ACCC takes VIPtel to court

ACCC takes VIPtel to court

ACCC alleges VIPtel made misleading representations to customers and used a high-pressure relentless sales process

Telecommunications provider, VIPtel, will face Australian Competition and Consumer Commission (ACCC) allegations of misleading and unconscionable conduct in the Federal Court.

VIPtel, which trades as EDirect, allegedly made misleading representations to customers that a friend or family member 'loved the calling plan' they had been offered by VIPtel and the bonus goods they had received; the customer had pre-approved credit for a mobile phone plan and could therefore afford the offer, the ACCC said.

The watchdog also alleged EDirect engaged in unconscionable conduct in its sales method and in its dealings with specific customers by using a high pressure; relentless sales process demonstrated by misleading representations; conveying information about numerous contractual terms in a manner which made it difficult for customers to understand; requiring customers to only answer yes or no to questions designed to obtain their consent to enter into the contract; along with composing statements and questions in a manner designed to obtain a positive affirmation from the customer.

The ACCC is seeking declarations and injunctions to stop any contravening conduct and improve EDirect's business practices, and court costs.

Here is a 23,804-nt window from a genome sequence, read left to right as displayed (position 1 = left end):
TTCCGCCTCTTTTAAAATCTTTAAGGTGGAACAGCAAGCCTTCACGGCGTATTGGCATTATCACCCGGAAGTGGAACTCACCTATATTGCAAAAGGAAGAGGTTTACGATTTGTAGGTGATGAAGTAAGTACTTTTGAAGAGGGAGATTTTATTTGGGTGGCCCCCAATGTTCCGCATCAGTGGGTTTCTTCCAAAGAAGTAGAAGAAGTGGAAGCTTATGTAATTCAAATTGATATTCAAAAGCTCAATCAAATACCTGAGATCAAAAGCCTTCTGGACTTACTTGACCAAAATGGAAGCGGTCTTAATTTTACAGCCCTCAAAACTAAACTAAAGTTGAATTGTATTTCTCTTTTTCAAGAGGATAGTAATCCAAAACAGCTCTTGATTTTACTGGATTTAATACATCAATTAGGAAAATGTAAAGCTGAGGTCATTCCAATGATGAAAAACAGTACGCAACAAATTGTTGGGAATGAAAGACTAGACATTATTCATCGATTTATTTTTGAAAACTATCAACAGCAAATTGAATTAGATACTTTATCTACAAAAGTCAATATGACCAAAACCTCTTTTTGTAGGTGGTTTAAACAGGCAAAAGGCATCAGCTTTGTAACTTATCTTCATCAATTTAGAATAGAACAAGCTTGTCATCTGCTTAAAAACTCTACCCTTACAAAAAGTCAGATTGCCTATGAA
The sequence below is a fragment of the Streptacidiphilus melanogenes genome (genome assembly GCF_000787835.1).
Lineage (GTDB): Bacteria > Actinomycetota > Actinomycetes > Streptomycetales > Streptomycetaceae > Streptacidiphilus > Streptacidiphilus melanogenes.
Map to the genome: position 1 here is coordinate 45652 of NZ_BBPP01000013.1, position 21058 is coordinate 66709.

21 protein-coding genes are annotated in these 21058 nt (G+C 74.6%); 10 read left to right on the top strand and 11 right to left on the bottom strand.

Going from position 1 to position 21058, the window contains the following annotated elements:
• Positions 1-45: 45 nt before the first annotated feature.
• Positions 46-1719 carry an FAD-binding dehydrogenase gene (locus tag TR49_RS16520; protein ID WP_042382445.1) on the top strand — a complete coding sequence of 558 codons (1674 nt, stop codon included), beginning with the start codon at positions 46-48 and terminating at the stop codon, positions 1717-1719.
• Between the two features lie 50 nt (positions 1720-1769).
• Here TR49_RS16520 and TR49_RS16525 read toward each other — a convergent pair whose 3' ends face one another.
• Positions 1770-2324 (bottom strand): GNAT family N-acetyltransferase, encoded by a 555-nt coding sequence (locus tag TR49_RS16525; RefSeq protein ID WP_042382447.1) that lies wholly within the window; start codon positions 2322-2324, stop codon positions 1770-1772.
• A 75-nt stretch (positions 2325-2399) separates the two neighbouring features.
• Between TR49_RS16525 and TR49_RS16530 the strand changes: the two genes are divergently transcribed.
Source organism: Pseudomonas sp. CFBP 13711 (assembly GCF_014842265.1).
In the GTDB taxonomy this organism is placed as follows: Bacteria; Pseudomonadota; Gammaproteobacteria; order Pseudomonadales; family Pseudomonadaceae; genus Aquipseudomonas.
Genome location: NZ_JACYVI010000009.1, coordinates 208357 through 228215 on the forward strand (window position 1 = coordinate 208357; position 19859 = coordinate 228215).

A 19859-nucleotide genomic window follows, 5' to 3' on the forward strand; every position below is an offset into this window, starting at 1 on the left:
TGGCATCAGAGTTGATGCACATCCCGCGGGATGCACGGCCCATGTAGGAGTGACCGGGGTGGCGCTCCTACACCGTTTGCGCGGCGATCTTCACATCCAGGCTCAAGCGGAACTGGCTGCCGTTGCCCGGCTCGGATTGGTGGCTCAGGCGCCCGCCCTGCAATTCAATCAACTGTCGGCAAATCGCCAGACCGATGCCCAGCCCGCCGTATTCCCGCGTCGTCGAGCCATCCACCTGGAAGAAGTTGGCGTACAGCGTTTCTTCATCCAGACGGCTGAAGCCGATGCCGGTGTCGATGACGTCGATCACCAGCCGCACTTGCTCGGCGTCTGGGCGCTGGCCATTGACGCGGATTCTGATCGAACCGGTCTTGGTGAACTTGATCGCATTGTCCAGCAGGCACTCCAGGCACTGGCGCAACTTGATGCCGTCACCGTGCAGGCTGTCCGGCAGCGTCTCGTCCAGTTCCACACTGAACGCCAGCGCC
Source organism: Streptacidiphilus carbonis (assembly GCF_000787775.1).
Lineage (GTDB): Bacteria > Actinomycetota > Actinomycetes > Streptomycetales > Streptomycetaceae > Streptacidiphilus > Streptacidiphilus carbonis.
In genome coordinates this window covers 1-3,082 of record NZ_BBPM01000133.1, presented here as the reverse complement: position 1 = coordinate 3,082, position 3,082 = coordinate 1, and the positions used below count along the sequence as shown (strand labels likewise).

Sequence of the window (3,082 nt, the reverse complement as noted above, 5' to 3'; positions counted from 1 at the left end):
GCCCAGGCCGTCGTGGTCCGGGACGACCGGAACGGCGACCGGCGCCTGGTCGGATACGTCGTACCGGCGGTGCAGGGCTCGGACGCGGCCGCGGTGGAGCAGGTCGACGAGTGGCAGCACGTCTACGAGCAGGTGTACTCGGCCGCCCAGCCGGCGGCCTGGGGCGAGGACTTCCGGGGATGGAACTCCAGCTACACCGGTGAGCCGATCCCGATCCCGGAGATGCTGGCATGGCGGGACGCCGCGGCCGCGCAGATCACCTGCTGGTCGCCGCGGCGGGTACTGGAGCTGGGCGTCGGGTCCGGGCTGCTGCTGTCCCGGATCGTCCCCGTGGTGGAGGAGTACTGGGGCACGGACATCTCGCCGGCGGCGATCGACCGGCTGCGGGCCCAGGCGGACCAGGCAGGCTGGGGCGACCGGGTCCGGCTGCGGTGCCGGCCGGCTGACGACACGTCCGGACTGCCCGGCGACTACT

EDirect has advised it will provide undertakings to the court, in lieu of the ACCC pursuing interim interlocutory orders.

They are: That EDirect will not make the representations referred to above that the ACCC alleges are misleading, and that it will ensure its telemarketers certify in a record maintained by EDirect, that, to the best of the telemarketer's belief: the terms of the proposed agreement were clearly and accurately explained to the call recipient, and that he or she had no reason to believe from his or her discussions with the call recipient that the call recipient did not wish to enter into the agreement, fully comprehend the terms of the agreement or fully comprehend the consequences of entering into the agreement.

The first directions hearing will be before Justice Reeves in the Federal Court in Darwin on September 17.

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Tags federal courtAustralian Competition and Consumer Commission (ACCC)VIPtelEDirectallegations


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